Hon. Jane Cordy:
Honourable senators, I rise today to speak in support of Bill C-65, An Act to amend the Canada Labour Code (harassment and violence), the Parliamentary Employment and Staff Relations Act and the Budget Implementation Act, 2017, No. 1.
I would like to begin by thanking Minister Hajdu and the government for bringing forward this legislation. Honourable senators, this legislation is long overdue. As the minister said at committee, this bill will not solve all the problems, but it is a great start. It should, hopefully, serve as a catalyst to change the culture of harassment on Parliament Hill.
Honourable senators, I would also like to thank the sponsor of the bill in the Senate, Senator Hartling, for her work in getting this bill through the Senate. This legislation, as I said earlier, is long overdue, and she has been an excellent champion of the bill. I would also like to thank the critic of the bill, Senator Ataullahjan, who has been very supportive of this bill throughout the process.
The protection of employees and ensuring a safe workplace is truly a non-partisan issue, which has been demonstrated by the unanimous support in the other place for Bill C-65. I want to thank the Human Resources Subcommittee of Internal Economy who released a report last week on harassment. And I think that working together with this bill, hopefully we will make a difference.
I also want to recognize the excellent work of the Human Rights Committee, of which I am a member. Facing the end of June and the summer recess, we were under a tight deadline to study this important bill. Nonetheless, we heard from many compelling witnesses and heard some very emotional testimony bringing to light the realities of the harassment, be it sexual harassment, psychological harassment or physical violence which unfortunately has been taking place on Parliament Hill for far too long.
Bill C-65 is an important first step to provide employees of federal regulated workplaces, including the Senate, the House of Commons and the Library of Parliament, with a comprehensive, integrative harassment reporting and investigative regime. Currently, there are separate policies to deal with workplace violence and sexual harassment under the Canada Labour Code. These two regimes are not equal. Each has its own set of requirements and resolution provisions.
Also, they do not cover the same workplaces. The sexual harassment provisions apply only to federally regulated private sector industries, while the violence provisions cover these plus the federal public service.
Shockingly, honourable senators, neither of these provisions applies to the employees of Parliament Hill.
In committee, we heard evidence of how the lack of harassment provisions for employees of Parliament has allowed harassment in all its forms to occur far too frequently, fostering a culture of fear for victims and impunity for perpetrators.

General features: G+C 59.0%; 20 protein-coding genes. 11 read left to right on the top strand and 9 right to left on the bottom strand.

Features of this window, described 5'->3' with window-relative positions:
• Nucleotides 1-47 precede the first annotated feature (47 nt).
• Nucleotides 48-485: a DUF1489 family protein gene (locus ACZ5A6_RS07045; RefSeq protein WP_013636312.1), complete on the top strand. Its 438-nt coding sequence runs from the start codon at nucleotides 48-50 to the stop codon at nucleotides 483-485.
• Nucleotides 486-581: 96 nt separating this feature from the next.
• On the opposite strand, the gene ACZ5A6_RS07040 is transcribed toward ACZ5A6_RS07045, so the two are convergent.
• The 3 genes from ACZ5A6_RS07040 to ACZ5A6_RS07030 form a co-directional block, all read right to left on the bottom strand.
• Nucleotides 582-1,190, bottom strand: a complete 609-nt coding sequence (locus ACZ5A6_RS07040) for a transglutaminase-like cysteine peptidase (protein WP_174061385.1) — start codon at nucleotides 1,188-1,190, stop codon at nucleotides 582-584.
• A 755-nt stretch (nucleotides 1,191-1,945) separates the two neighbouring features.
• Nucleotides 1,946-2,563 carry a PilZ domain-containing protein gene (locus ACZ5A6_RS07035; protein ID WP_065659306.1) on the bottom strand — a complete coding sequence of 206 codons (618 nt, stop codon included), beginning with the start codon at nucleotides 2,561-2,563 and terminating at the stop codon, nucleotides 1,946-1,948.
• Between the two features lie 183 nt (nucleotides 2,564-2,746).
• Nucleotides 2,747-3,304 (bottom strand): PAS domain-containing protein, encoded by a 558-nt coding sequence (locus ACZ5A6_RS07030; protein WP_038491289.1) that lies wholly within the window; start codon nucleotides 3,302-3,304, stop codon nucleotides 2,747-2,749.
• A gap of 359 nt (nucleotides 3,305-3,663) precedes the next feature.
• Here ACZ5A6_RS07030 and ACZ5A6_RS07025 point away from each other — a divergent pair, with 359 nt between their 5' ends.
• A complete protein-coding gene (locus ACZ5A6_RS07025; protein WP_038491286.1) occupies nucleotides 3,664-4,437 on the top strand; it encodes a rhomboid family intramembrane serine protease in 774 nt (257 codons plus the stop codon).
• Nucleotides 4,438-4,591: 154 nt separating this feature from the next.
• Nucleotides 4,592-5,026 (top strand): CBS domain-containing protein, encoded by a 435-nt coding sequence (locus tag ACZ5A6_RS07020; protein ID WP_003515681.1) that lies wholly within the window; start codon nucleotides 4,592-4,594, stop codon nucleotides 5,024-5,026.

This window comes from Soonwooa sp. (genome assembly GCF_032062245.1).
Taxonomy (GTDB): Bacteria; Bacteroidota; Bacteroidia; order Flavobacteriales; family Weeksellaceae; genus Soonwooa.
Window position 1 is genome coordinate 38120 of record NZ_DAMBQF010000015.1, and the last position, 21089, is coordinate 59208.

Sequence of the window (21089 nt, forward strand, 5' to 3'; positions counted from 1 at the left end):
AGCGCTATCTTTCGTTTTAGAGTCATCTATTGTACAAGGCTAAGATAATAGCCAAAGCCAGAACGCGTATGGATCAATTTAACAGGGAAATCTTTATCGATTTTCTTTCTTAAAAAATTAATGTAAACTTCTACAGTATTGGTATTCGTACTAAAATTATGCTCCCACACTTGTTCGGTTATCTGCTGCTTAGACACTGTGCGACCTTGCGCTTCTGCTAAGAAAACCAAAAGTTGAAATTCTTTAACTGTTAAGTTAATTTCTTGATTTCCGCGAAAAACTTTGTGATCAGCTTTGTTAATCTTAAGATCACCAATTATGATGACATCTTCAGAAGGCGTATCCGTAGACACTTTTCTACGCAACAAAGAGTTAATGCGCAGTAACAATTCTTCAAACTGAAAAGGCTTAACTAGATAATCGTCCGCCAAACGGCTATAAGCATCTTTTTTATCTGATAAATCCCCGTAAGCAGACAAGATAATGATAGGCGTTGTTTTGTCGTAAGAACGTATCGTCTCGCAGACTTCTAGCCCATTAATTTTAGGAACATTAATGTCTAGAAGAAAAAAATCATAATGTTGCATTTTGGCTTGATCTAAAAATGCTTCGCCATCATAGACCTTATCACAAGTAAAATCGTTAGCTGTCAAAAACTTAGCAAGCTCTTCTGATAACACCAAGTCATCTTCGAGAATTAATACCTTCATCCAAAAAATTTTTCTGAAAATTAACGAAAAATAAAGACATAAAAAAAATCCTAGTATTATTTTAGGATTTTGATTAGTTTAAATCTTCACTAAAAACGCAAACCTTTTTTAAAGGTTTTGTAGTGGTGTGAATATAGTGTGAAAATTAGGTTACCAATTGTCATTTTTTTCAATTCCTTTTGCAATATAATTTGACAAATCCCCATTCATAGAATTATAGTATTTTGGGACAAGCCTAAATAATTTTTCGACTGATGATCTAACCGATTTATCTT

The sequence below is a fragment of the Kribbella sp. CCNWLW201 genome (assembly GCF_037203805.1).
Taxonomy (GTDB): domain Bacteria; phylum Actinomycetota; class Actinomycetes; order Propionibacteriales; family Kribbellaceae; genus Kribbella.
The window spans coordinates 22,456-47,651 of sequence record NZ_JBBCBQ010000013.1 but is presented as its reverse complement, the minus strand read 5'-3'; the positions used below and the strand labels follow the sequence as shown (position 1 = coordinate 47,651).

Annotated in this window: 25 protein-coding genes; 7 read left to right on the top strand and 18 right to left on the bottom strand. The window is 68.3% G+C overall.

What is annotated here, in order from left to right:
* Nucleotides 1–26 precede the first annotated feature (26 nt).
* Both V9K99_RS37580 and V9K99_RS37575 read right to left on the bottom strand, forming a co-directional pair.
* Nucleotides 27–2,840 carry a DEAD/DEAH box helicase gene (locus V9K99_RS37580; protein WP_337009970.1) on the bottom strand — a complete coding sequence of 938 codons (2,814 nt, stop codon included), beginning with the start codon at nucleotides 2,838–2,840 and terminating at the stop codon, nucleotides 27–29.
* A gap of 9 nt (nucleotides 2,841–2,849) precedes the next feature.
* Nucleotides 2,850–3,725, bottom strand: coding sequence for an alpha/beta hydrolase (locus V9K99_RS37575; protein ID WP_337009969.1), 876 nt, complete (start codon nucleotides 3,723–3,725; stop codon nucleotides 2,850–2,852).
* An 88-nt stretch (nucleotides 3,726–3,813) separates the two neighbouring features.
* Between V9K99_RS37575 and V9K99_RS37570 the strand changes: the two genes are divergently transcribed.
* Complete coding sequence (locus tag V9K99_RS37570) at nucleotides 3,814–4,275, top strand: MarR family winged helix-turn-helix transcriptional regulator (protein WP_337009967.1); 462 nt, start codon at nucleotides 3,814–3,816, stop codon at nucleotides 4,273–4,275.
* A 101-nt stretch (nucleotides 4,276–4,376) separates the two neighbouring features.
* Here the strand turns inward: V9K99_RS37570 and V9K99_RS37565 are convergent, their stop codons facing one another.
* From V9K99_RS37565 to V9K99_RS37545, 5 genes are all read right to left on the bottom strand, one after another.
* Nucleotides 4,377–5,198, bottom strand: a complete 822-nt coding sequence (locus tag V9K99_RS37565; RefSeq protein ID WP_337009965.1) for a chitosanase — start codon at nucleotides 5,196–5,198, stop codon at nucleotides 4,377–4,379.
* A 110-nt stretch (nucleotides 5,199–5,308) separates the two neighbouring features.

Employees who reported harassment often felt they could face very real reprisals. They worried that their reputations could be tarnished or that they would be labelled as troublemakers, essentially making them unemployable in the parliamentary precincts.
The balance of power on Parliament Hill is one-sided, and without a complaint process with independent investigative authority and confidentiality many acts of harassment simply go unreported.
I was very pleased that Senator Hartling spoke earlier today about bystander intervention. Honourable senators, if we see harassment happening to someone else, we must speak out; we cannot be silent. We also have to ensure that those bystanders who speak out are protected and do not receive harassment for their actions. Employees and employers should receive bystander intervention training. This was one of the observations that passed at committee, brought forward by Senator Hartling.
I also want to thank Senator Pate for her work in bringing forward amendments at committee.
My hope is that the passage of Bill C-65 will help shift the culture on Parliament Hill to that of a safe place for employees, free of harassment. This is a human rights issue, honourable senators. We need employees to feel safe reporting incidents of harassment and to help bring to light these actions.
Moreover, if these allegations are proven, we must ensure that adequate actions are taken in a timely manner. There has to be justice for victims, and it must be done in a timely way. We heard testimony that complaints made four to five years ago remain unresolved today. Honourable senators, this is unacceptable.
Colleagues, Bill C-65 is not perfect. We heard testimony about the shortcomings of the legislation and how it can be improved. I believe that amendments and observations go a long way to improving this bill. The committee listened to the testimony and passed several amendments and observations for the government’s consideration.
I want to thank all the witnesses who provided such valuable testimony to our committee. I particularly want to thank the employees who testified in camera for their bravery in giving us a picture of harassment taking place on Parliament Hill. We have to do better.
Honourable senators, Bill C-65 is a great first step. Parliament is a unique place to work, and we are blessed to work here. However, we as senators must be vigilant and listen to our employees in order to make our workplace a safe and supportive place in which to work.
We have to do better for our employees, and I believe that Bill C-65 is a great first step. I strongly support this bill, and I hope we can pass it and send it to the other place quickly.